FORMER Minister of Labour Dion Foulkes said the impact of the Democratic National Alliance on Monday's election took everyone by surprise.
Speaking outside FNM headquarters yesterday, Mr Foulkes said the FNM could have won as many as 23 seats were it not for the fledgling party's resonance with voters.
He said: "All of the polls indicated that it was going to be a very close election. I don't think anybody anticipated the amount of votes the DNA would have gotten in certain areas and that impacted in my estimation about 15 of our seats.
"In my view, I think we could have won an additional 15 seats if the DNA was not in the race, but you know this is a democracy and we have to accept the way things have worked out."
While final election numbers had yet to be released last night, the DNA seems to have attracted around 10,000 votes - more than any other third party in Bahamian history.
Speaking of the road ahead, Mr Foulkes said: "We are together as an organisation - we had a very successful meeting today with all of the candidates. The leader Mr Ingraham, he is in a very good mood and he is very optimistic about the future of the organisation and all of us are working together."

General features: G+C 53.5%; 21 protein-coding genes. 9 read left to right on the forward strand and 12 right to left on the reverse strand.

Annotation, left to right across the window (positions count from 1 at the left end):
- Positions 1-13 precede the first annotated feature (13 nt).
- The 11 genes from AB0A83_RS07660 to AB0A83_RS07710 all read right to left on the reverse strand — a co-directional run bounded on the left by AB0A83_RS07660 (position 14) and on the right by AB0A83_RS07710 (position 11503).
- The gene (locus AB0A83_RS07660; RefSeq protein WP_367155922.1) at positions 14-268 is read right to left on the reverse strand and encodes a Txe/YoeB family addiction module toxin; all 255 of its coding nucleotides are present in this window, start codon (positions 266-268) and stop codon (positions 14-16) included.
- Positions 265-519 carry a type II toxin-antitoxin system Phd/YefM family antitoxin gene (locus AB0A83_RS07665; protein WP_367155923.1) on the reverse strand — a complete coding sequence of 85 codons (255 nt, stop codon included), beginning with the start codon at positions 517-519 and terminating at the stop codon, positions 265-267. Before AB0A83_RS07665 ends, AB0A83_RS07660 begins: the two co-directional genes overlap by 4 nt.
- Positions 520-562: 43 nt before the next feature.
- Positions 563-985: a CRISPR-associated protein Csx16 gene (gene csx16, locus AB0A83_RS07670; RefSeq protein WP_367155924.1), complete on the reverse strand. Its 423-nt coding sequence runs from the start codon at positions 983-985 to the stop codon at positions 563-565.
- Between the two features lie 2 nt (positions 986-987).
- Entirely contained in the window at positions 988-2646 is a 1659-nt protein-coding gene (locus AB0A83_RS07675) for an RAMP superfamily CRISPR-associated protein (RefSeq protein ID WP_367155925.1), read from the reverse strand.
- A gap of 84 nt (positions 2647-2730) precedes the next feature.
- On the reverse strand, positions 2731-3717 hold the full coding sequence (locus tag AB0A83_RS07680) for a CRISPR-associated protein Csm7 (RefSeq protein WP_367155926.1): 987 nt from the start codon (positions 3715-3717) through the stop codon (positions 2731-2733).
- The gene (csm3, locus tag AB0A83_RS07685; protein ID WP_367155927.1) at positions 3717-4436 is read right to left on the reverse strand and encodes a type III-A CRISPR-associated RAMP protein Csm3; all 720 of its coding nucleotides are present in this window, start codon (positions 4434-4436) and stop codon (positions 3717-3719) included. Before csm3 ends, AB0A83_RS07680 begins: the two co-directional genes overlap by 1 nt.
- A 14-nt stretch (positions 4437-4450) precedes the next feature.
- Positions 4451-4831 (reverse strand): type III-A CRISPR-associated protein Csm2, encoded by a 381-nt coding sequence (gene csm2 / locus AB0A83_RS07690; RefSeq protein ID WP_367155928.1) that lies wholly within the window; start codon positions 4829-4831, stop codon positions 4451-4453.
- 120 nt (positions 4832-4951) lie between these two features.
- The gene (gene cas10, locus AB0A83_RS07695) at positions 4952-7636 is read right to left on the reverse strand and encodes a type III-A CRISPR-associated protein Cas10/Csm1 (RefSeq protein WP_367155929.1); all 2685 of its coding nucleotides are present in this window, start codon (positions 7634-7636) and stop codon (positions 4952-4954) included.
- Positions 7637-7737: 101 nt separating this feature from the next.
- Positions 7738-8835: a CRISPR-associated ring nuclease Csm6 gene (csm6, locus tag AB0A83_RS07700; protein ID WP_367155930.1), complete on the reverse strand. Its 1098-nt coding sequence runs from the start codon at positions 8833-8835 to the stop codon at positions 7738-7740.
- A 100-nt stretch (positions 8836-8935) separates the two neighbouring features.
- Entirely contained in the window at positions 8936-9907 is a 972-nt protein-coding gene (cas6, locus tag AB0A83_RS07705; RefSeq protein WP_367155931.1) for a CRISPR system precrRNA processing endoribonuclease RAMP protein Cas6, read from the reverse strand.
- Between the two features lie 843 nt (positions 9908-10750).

Asked if he would run for Parliament again, Mr Foulkes said: "It's much too early to address that - obviously I will have to discuss matters with wife, children, family and friends before.
"I would advise politicians generally not to make any decisions about their future right after a defeat."
Asked to name his most memorable experiences during his time as Minister of Labour, Mr Foulkes chose the time spent crafting the National Training Initiative, the Unemployment Benefit Programme, and the National Prescription Drug Plan in conjunction with the Ministry of Health.
"We did some big things that impacted the ordinary Bahamian in a positive way. I was very pleased that I was able to have great staff at the Department of Labour and the Department of Social Services, in the height of the great recession, to deliver services to the Bahamian people that kept this society afloat and kept families afloat," he said.
"I was also able to maintain industrial peace. We had no major industrial issues and leading up to the election I had all industrial matters resolved."